Recognizing the effect of pressure drop in your compressed air system is essential to ensure your equipment is working optimally.
Except for possibly compressed air leaks, the greatest waste of using compressed air is not addressing unnecessary pressure drops.
Pressure drop is when pressure loss occurs inside a compressed air system. This can happen at numerous points between the central compressed air tank and end-point of use applications if anything stands in the way to inhibit the flow of pressurized air.
There will always be losses in compressed air transmission as it is a natural occurrence. But the goal is to minimize it. The size of the compressed air delivery piping is often the culprit for high loss. When the piping is installed initially, it may have been sized for a particular compressed air load.
Over time, the air consumption requirements may have increased or otherwise substantially changed such that one factory area may be optimized or even oversized (which is fine) while another faces heavy pressure losses.
It is wise to audit the equipment’s compressed air consumption and relate the volume to the diameter and length of piping that supplies that piece of equipment. In these instances, it could be economical to change the piping size or add a parallel air supply line to correct the issue.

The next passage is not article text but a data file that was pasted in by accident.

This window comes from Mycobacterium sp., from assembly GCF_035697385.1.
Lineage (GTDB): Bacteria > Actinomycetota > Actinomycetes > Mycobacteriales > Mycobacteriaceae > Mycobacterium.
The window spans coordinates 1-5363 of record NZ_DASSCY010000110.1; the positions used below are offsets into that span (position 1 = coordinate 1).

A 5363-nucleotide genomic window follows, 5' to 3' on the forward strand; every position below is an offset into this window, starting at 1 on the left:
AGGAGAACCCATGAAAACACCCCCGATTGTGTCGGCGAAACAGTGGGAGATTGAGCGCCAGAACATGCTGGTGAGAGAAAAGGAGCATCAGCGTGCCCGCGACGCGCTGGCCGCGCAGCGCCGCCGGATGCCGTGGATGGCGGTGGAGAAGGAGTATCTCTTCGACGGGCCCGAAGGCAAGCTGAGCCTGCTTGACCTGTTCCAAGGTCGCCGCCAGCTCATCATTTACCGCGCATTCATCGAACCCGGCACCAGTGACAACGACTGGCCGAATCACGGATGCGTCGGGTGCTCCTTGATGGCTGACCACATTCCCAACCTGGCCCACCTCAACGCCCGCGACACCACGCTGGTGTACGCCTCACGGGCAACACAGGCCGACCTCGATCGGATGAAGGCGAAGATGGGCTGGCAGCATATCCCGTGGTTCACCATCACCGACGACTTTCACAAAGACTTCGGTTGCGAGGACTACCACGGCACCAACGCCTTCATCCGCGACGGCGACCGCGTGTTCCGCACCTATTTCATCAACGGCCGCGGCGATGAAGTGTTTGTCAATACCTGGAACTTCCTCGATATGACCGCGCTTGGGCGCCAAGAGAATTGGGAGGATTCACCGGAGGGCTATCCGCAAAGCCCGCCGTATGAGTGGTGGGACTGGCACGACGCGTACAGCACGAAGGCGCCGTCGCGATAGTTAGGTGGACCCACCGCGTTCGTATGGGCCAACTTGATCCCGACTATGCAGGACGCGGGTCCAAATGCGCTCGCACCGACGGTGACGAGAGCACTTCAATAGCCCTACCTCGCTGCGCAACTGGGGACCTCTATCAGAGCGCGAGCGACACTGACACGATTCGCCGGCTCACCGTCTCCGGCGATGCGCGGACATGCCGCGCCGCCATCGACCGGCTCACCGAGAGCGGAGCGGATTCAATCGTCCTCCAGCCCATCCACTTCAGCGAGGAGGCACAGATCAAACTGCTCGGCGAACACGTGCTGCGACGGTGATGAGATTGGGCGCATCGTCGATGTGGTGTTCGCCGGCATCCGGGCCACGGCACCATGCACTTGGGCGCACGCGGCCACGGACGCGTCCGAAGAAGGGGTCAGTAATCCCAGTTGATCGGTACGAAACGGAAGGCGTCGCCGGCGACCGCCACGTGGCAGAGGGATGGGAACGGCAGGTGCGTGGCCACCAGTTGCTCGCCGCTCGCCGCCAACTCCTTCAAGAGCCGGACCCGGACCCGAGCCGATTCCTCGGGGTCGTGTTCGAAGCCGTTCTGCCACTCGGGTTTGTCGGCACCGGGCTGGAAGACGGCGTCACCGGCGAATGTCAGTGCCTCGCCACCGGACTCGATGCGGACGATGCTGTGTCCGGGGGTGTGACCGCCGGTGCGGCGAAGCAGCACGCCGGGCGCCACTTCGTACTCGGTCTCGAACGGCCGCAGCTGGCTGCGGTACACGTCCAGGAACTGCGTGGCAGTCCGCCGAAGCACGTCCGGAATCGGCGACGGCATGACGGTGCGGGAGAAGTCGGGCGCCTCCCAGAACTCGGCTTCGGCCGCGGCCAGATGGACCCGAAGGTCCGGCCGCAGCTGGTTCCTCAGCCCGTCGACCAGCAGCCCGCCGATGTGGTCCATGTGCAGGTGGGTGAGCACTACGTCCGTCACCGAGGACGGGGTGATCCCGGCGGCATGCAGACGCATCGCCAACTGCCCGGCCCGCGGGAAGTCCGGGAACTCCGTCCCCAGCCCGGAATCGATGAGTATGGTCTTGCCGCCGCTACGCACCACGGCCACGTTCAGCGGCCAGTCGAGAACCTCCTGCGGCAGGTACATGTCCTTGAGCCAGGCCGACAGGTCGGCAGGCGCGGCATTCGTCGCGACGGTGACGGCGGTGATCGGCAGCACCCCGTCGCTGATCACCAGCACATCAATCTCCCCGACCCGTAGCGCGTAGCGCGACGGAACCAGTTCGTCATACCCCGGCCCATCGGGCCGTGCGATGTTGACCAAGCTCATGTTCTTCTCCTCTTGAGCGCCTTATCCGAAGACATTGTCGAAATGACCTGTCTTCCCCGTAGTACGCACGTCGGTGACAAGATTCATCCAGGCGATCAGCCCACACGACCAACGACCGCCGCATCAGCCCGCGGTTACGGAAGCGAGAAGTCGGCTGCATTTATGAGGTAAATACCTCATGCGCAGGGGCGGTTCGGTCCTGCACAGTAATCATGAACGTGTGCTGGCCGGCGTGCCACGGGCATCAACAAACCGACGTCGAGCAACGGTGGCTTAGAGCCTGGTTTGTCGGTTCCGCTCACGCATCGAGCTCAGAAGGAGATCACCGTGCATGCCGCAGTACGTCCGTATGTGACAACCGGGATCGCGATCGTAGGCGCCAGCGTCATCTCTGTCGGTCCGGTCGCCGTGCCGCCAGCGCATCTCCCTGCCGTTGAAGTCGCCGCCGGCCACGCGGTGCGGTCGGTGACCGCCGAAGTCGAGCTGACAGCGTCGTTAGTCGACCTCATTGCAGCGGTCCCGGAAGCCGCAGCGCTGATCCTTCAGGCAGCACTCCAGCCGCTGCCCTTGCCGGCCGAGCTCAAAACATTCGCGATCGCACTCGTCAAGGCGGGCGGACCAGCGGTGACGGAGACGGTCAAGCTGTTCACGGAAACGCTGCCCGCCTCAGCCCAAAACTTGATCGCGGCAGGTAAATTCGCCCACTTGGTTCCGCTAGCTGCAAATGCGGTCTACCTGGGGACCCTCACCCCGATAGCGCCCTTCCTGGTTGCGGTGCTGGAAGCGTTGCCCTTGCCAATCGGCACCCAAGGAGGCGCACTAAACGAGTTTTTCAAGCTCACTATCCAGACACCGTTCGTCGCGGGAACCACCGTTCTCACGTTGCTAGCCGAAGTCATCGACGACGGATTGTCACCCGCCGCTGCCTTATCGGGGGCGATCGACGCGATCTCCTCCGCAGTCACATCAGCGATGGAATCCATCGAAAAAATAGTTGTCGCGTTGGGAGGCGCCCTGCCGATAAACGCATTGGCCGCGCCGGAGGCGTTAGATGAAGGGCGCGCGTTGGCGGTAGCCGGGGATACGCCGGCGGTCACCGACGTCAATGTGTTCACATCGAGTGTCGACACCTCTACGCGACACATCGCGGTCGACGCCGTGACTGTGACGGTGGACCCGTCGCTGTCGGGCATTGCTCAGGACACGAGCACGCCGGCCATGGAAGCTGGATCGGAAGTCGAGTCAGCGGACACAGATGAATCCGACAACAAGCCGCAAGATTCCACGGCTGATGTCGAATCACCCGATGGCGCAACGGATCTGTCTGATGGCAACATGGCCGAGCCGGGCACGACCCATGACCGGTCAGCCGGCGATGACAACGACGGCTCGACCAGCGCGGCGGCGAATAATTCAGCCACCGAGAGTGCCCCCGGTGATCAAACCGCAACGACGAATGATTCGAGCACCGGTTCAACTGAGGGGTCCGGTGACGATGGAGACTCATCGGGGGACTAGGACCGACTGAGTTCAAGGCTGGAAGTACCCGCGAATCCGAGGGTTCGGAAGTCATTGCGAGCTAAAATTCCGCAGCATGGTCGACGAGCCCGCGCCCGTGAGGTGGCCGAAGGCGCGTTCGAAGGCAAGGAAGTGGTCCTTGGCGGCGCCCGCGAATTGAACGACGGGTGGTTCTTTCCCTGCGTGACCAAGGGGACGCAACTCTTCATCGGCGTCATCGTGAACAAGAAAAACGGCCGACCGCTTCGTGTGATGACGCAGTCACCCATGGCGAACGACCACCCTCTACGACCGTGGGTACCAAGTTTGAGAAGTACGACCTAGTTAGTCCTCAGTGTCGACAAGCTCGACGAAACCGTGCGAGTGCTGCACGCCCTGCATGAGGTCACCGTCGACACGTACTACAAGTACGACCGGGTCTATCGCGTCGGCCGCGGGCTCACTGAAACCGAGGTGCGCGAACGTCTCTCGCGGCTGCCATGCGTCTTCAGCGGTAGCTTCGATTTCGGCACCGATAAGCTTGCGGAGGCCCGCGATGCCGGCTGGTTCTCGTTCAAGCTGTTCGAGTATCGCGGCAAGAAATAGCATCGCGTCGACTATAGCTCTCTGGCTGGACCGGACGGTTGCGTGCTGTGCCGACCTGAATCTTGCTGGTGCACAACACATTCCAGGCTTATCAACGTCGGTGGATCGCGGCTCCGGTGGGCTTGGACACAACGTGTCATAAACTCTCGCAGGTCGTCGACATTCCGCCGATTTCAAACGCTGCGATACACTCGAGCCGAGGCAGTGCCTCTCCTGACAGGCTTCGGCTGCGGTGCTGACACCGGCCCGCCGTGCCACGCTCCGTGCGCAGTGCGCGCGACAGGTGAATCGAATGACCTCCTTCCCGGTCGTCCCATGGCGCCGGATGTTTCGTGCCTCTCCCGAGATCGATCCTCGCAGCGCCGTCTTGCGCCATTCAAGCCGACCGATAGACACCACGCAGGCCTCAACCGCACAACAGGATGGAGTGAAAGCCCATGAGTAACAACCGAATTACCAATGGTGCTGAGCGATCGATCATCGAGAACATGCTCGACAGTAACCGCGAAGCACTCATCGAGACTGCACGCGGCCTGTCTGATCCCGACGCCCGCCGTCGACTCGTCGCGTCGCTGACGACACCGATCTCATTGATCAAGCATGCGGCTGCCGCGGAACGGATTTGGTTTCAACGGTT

Another source of pressure loss is undersized, blocked, or worn-out fittings and under-maintained filters. These fittings and filters need to be in top working order to keep pressure loss low and keep the compressed air system clean and dry.
Leaks, of course, also cause pressure loss, and these leaks not only occur in piping but are also common in worn-out fittings and filters with auto drains that are stuck open and not corrected. Even manual valves are sometimes accidentally left open or only partially closed. These waste energy in lost air and reduce system pressure, negatively affecting equipment operation.
Please message me if you require assistance using compressed air for blow-off, moving, cooling or drying or on any questions about your compressed air system.